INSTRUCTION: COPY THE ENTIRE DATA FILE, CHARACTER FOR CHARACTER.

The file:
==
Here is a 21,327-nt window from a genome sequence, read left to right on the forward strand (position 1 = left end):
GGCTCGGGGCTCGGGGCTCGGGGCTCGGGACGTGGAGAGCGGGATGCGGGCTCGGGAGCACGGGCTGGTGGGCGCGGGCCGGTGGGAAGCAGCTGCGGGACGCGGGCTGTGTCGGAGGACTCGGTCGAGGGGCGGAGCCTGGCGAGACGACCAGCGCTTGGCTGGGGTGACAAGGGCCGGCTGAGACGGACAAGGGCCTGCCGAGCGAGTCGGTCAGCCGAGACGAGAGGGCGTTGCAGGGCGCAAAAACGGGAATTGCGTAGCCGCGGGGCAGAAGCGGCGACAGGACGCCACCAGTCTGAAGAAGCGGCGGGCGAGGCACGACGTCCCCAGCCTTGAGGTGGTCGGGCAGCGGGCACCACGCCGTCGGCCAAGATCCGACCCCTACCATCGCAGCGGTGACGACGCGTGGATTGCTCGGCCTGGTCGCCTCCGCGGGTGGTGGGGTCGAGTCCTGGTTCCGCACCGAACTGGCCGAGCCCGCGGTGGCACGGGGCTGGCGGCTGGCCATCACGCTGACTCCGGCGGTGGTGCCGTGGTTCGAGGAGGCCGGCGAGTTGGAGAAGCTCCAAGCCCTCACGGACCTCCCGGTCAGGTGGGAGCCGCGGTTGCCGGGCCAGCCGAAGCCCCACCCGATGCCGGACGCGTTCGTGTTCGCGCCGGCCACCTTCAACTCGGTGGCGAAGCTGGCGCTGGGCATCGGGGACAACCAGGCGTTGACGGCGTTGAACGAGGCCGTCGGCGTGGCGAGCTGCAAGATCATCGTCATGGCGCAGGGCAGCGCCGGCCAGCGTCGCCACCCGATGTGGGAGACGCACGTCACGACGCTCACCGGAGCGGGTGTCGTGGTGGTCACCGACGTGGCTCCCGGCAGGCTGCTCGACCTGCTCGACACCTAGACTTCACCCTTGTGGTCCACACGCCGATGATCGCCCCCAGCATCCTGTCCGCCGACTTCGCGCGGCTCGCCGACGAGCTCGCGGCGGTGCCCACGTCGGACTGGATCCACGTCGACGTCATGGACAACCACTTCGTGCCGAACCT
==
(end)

Here is a 21,327-nt window from a genome sequence, read left to right on the forward strand (position 1 = left end):
GGCTCGGGGCTCGGGGCTCGGGGCTCGGGACGTGGAGAGCGGGATGCGGGCTCGGGAGCACGGGCTGGTGGGCGCGGGCCGGTGGGAAGCAGCTGCGGGACGCGGGCTGTGTCGGAGGACTCGGTCGAGGGGCGGAGCCTGGCGAGACGACCAGCGCTTGGCTGGGGTGACAAGGGCCGGCTGAGACGGACAAGGGCCTGCCGAGCGAGTCGGTCAGCCGAGACGAGAGGGCGTTGCAGGGCGCAAAAACGGGAATTGCGTAGCCGCGGGGCAGAAGCGGCGACAGGACGCCACCAGTCTGAAGAAGCGGCGGGCGAGGCACGACGTCCCCAGCCTTGAGGTGGTCGGGCAGCGGGCACCACGCCGTCGGCCAAGATCCGACCCCTACCATCGCAGCGGTGACGACGCGTGGATTGCTCGGCCTGGTCGCCTCCGCGGGTGGTGGGGTCGAGTCCTGGTTCCGCACCGAACTGGCCGAGCCCGCGGTGGCACGGGGCTGGCGGCTGGCCATCACGCTGACTCCGGCGGTGGTGCCGTGGTTCGAGGAGGCCGGCGAGTTGGAGAAGCTCCAAGCCCTCACGGACCTCCCGGTCAGGTGGGAGCCGCGGTTGCCGGGCCAGCCGAAGCCCCACCCGATGCCGGACGCGTTCGTGTTCGCGCCGGCCACCTTCAACTCGGTGGCGAAGCTGGCGCTGGGCATCGGGGACAACCAGGCGTTGACGGCGTTGAACGAGGCCGTCGGCGTGGCGAGCTGCAAGATCATCGTCATGGCGCAGGGCAGCGCCGGCCAGCGTCGCCACCCGATGTGGGAGACGCACGTCACGACGCTCACCGGAGCGGGTGTCGTGGTGGTCACCGACGTGGCTCCCGGCAGGCTGCTCGACCTGCTCGACACCTAGACTTCACCCTTGTGGTCCACACGCCGATGATCGCCCCCAGCATCCTGTCCGCCGACTTCGCGCGGCTCGCCGACGAGCTCGCGGCGGTGCCCACGTCGGACTGGATCCACGTCGACGTCATGGACAACCACTTCGTGCCGAACCT